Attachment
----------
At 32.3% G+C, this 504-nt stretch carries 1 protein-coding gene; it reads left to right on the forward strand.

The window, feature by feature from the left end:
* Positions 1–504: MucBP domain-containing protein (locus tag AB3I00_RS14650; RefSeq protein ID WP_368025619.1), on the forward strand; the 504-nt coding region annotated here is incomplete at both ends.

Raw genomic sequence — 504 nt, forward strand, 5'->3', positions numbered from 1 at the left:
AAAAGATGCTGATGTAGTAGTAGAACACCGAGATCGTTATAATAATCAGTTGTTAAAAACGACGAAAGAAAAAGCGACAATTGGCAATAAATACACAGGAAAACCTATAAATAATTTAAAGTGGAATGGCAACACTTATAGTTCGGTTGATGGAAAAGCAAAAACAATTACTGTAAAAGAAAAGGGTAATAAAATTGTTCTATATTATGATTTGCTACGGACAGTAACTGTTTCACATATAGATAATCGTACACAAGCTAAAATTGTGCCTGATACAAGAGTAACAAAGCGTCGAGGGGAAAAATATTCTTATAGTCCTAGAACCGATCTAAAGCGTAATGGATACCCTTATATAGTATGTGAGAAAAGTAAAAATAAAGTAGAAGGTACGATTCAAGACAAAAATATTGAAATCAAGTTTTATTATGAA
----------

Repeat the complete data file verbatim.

At 32.3% G+C, this 504-nt stretch carries 1 protein-coding gene; it reads left to right on the forward strand.

The window, feature by feature from the left end:
* Positions 1–504: MucBP domain-containing protein (locus tag AB3I00_RS14650; RefSeq protein ID WP_368025619.1), on the forward strand; the 504-nt coding region annotated here is incomplete at both ends.

Raw genomic sequence — 504 nt, forward strand, 5'->3', positions numbered from 1 at the left:
AAAAGATGCTGATGTAGTAGTAGAACACCGAGATCGTTATAATAATCAGTTGTTAAAAACGACGAAAGAAAAAGCGACAATTGGCAATAAATACACAGGAAAACCTATAAATAATTTAAAGTGGAATGGCAACACTTATAGTTCGGTTGATGGAAAAGCAAAAACAATTACTGTAAAAGAAAAGGGTAATAAAATTGTTCTATATTATGATTTGCTACGGACAGTAACTGTTTCACATATAGATAATCGTACACAAGCTAAAATTGTGCCTGATACAAGAGTAACAAAGCGTCGAGGGGAAAAATATTCTTATAGTCCTAGAACCGATCTAAAGCGTAATGGATACCCTTATATAGTATGTGAGAAAAGTAAAAATAAAGTAGAAGGTACGATTCAAGACAAAAATATTGAAATCAAGTTTTATTATGAA